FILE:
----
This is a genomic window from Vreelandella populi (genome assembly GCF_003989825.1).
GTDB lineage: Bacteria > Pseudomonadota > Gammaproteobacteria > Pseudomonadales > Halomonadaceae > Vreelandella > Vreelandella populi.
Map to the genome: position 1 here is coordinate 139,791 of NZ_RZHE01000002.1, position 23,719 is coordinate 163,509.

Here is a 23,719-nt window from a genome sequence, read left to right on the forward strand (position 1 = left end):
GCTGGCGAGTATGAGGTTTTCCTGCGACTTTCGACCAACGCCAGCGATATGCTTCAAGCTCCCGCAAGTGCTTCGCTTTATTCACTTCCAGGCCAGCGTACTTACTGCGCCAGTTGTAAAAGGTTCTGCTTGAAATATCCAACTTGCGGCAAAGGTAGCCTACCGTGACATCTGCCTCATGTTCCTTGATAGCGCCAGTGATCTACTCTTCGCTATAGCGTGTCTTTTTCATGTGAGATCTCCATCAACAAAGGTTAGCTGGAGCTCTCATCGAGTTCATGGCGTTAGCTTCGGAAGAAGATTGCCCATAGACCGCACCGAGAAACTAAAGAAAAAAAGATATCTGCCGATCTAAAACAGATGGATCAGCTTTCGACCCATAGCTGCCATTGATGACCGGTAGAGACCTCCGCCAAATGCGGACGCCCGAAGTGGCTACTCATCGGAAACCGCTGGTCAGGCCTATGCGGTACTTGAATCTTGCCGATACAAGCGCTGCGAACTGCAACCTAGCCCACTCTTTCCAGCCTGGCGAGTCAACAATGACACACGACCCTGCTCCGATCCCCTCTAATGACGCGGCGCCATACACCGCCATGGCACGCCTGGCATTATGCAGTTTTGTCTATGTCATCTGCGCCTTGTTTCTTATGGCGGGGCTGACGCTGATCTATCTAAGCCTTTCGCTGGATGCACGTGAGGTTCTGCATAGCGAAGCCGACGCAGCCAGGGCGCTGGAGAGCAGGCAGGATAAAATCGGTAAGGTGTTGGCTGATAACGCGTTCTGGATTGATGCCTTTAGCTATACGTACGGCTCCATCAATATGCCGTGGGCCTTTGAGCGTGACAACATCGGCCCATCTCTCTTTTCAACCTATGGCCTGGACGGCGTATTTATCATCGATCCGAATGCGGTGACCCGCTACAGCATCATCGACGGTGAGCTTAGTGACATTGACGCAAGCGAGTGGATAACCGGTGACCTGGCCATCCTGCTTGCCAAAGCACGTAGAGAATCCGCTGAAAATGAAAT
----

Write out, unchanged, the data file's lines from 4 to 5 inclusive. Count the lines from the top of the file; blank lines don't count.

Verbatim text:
Here is a 23,719-nt window from a genome sequence, read left to right on the forward strand (position 1 = left end):
GCTGGCGAGTATGAGGTTTTCCTGCGACTTTCGACCAACGCCAGCGATATGCTTCAAGCTCCCGCAAGTGCTTCGCTTTATTCACTTCCAGGCCAGCGTACTTACTGCGCCAGTTGTAAAAGGTTCTGCTTGAAATATCCAACTTGCGGCAAAGGTAGCCTACCGTGACATCTGCCTCATGTTCCTTGATAGCGCCAGTGATCTACTCTTCGCTATAGCGTGTCTTTTTCATGTGAGATCTCCATCAACAAAGGTTAGCTGGAGCTCTCATCGAGTTCATGGCGTTAGCTTCGGAAGAAGATTGCCCATAGACCGCACCGAGAAACTAAAGAAAAAAAGATATCTGCCGATCTAAAACAGATGGATCAGCTTTCGACCCATAGCTGCCATTGATGACCGGTAGAGACCTCCGCCAAATGCGGACGCCCGAAGTGGCTACTCATCGGAAACCGCTGGTCAGGCCTATGCGGTACTTGAATCTTGCCGATACAAGCGCTGCGAACTGCAACCTAGCCCACTCTTTCCAGCCTGGCGAGTCAACAATGACACACGACCCTGCTCCGATCCCCTCTAATGACGCGGCGCCATACACCGCCATGGCACGCCTGGCATTATGCAGTTTTGTCTATGTCATCTGCGCCTTGTTTCTTATGGCGGGGCTGACGCTGATCTATCTAAGCCTTTCGCTGGATGCACGTGAGGTTCTGCATAGCGAAGCCGACGCAGCCAGGGCGCTGGAGAGCAGGCAGGATAAAATCGGTAAGGTGTTGGCTGATAACGCGTTCTGGATTGATGCCTTTAGCTATACGTACGGCTCCATCAATATGCCGTGGGCCTTTGAGCGTGACAACATCGGCCCATCTCTCTTTTCAACCTATGGCCTGGACGGCGTATTTATCATCGATCCGAATGCGGTGACCCGCTACAGCATCATCGACGGTGAGCTTAGTGACATTGACGCAAGCGAGTGGATAACCGGTGACCTGGCCATCCTGCTTGCCAAAGCACGTAGAGAATCCGCTGAAAATGAAAT